Tuesday, 30 September 2008

Northumberland, surely God's own acre.

Probably the best known blog in the UK is 'Wife in the North' by Judith O'Reilly. It tells of life as seen through the eyes of a reluctant housewife ensconced in the wilds of Northumberland. Witty, observant and dry humoured though not without a touch of pathos the printed version has done well and rightly so.
As it happens, Northumberland is one of my wife and I's favourite places so, when the going was getting a mite bit tough last week it was to this county we fled. On Tuesday morning we manoeuvred up the M1, traffic horrendous but 220 miles and five hours later sat in the sunshine by the harbour in Seahouses (They say the sun shines on the righteous; they also say the devil looks after his own!)
Its hard to say what exactly is the lure of Northumberland. No one attraction but the place never lets you down. (Though the weather can be dour and unpredictable.) A county of beauty, history and mystique, I could not possibly do it justice in a few lines. Yet there is so much to lift the spirits.
Bacon, eggs and a steaming cup of tea in a motorhome at the foot of Ross Castle (not really a castle) in the hills above Wooler takes some beating; not one passing motor in over an hour. Wooler itself, full of arty shops but with a charm all of its own.
The magic of Bamburgh, the sight of the castle on the approach from Seahouses one of my favourite views. Budle Bay of an evening, quiet beautiful solitude, a twitchers paradise, the redshanks and the curlews recognisable by even this limited ex-countryman.
I suspect one of the attractions of Northumberland is its resistance to change. At the side of the road near Coldstream sat three delightful old men, traffic watching. They reminded me of the three brass monkeys, 'Hear no evil, see no evil and say nowt.' They were also uncannily akin to 'Last of the Summer Wine.' They told me it was a regular, daily pastime. Good for them, they showed an inner contentment lacking in many city folk. And though they will not be there physically forever, I'm sure they will be there in spirit.
We spent our evenings in an ex-servicemens club in Seahouses, a favourite haunt for twenty and more years. We are always made welcome, despite years between our visits; it is as if we had never been away. There used to be four old men who sat in the club surveying all. (I wonder if its a Northumberland trait or merely habitual behaviour by the old.) One by one they died off but I swear they haunt the place still. If I shut my eyes I can see them still, sagely nodding their welcomes as if we'd been in the night before though it could have been all of five years between our last fleeting acquaintance.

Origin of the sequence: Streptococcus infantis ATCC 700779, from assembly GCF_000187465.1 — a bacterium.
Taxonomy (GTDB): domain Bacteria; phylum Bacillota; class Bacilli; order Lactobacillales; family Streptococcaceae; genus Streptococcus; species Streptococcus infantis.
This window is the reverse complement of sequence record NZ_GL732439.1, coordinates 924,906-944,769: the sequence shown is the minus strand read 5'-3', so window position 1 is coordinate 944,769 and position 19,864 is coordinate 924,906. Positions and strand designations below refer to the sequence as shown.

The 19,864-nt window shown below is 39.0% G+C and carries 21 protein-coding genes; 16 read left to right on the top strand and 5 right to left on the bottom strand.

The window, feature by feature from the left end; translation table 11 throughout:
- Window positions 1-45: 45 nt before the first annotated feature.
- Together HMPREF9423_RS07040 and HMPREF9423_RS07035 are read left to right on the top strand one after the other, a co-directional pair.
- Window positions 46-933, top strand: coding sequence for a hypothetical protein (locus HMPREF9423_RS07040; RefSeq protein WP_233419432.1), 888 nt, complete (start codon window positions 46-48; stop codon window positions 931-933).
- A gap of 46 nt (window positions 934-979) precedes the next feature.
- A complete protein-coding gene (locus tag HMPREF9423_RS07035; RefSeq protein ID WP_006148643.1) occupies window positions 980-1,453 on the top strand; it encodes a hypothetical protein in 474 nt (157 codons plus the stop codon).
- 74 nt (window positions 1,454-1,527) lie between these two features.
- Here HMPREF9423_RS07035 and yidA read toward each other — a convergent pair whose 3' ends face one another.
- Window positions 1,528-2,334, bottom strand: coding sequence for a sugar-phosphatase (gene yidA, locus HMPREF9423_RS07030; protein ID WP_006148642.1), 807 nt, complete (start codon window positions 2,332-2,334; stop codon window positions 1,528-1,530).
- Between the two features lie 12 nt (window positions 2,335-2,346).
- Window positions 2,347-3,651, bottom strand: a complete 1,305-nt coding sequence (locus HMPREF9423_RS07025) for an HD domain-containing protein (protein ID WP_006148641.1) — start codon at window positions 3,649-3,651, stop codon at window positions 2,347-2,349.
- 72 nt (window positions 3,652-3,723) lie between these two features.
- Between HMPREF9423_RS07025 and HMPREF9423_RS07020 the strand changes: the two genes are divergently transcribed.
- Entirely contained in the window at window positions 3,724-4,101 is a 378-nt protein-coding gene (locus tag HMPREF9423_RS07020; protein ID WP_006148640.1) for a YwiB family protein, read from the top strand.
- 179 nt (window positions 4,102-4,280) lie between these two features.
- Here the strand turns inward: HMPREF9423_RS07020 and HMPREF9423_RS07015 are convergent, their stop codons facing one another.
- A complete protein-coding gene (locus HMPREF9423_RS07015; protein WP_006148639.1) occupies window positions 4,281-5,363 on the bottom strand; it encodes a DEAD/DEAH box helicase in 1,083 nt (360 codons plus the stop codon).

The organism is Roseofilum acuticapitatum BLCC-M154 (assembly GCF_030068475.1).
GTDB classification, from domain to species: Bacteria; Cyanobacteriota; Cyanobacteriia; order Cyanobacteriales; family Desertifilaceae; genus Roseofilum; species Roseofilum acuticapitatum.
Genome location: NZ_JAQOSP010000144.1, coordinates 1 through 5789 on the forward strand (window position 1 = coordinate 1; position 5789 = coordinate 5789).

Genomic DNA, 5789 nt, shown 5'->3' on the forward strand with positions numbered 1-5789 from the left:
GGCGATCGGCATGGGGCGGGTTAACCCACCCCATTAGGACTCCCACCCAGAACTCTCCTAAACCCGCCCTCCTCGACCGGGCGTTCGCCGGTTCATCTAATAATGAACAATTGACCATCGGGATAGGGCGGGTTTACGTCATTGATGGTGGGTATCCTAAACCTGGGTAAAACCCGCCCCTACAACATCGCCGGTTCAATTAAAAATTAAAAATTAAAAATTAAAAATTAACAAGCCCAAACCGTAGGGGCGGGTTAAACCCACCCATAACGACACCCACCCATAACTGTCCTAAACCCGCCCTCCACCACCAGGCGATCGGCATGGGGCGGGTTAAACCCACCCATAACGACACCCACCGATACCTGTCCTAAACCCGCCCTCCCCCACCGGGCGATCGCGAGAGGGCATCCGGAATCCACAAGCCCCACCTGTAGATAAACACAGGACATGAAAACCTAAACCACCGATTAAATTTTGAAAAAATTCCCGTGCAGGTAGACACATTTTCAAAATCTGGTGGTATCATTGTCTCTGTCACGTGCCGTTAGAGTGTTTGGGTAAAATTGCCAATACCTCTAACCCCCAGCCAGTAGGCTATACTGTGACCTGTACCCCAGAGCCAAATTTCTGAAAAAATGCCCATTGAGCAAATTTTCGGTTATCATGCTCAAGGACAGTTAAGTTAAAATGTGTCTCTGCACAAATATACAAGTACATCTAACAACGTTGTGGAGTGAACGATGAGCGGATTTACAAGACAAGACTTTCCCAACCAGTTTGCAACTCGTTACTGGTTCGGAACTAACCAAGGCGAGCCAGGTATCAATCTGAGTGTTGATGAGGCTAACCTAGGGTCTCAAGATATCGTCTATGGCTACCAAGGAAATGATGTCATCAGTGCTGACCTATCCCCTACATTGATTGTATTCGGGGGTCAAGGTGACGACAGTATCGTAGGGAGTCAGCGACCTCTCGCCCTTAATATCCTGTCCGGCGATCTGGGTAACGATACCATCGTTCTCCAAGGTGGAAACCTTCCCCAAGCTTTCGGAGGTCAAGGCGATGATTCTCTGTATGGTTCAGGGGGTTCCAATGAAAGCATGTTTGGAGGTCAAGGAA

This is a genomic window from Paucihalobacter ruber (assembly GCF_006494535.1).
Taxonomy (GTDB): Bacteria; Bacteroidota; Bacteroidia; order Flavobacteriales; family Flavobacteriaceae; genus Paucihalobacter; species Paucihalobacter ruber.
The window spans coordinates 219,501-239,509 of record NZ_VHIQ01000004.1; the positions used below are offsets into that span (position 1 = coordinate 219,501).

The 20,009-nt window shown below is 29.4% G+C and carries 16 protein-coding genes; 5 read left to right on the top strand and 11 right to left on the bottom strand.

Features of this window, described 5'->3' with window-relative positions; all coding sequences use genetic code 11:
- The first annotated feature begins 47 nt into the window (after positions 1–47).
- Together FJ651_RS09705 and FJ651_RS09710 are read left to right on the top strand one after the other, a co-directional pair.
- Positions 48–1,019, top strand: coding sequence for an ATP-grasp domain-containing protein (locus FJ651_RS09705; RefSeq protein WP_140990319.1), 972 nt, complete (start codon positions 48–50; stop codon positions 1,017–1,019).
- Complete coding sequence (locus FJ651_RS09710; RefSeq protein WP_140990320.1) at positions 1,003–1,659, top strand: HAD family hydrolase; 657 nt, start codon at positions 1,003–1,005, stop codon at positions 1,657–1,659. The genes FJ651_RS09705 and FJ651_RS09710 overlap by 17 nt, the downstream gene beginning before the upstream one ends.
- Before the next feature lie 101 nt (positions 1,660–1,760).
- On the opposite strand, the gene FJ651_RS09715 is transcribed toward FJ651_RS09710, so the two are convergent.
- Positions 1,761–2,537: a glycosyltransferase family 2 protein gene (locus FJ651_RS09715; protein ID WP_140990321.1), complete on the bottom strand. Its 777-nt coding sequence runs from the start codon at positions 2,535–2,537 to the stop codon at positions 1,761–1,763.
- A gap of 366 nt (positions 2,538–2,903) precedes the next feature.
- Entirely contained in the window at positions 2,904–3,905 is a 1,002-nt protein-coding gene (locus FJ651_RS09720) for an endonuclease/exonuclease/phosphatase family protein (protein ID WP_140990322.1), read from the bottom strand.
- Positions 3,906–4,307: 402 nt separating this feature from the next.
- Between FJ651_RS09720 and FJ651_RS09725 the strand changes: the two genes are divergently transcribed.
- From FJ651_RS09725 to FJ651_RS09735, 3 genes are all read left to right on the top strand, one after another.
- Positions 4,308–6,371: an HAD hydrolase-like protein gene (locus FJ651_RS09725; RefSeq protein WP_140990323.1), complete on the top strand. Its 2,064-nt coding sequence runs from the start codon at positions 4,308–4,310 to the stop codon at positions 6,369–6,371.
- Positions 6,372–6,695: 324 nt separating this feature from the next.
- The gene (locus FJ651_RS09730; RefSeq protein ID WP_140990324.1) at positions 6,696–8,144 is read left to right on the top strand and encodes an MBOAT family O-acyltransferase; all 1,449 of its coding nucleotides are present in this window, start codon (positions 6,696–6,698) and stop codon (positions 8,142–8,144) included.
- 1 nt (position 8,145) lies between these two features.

The present incumbents, customers and committee are the pleasantest of people; some have been around many years. And, if you listen very, very carefully, city folk can learn so much concerning what real ife is all about. I mention listening carefully as the Queen's English is not exactly the choice of dialect in these parts. ('Yew canna guw on the buzz' was not easily decipherable to southern ears.) True, they have similar anxieties to anywhere else; health issues, financial problems in an era of recession, they are not immune to life's foilbles. But they seem to lack the stresses, anger and aggression prevalent in city life.
A glorious five days; so much to do, so much to see. Berwick and Amble, both pleasant plus Craster, exquisite. Warkworth plus castle, stunning, Alnmouth, exceptional, Alnwick, almost perfect. The whole place is different, the scenery, extraordinary, the people, unique.
On our last night there was a discussion with a committee member concerning some cheeky devil who was was parking overnight at the end of the club's car park. Obviously very cheap and convenient. What some people will do to save a bob or two in these hard times. (Thanks chaps, but I had asked.)
Back in Derby our problems may remain but seem somehow less daunting. Thanks Northumberland, we will be back if you'll have us.

2 comments:

Samantha said...

My word just reading this post makes me want to go back to Northumberland, it has been a few years since I have been up there. I used to go with my family once a year and stop at the Berwick Holiday Park. I can remember visiting Hadrians Wall and Holy Island Castle, and of course the town itself.

Chevy Chase Cottage said...

Last time I was in Northumberland I stopped at a Self Catering Cottage in Wooler.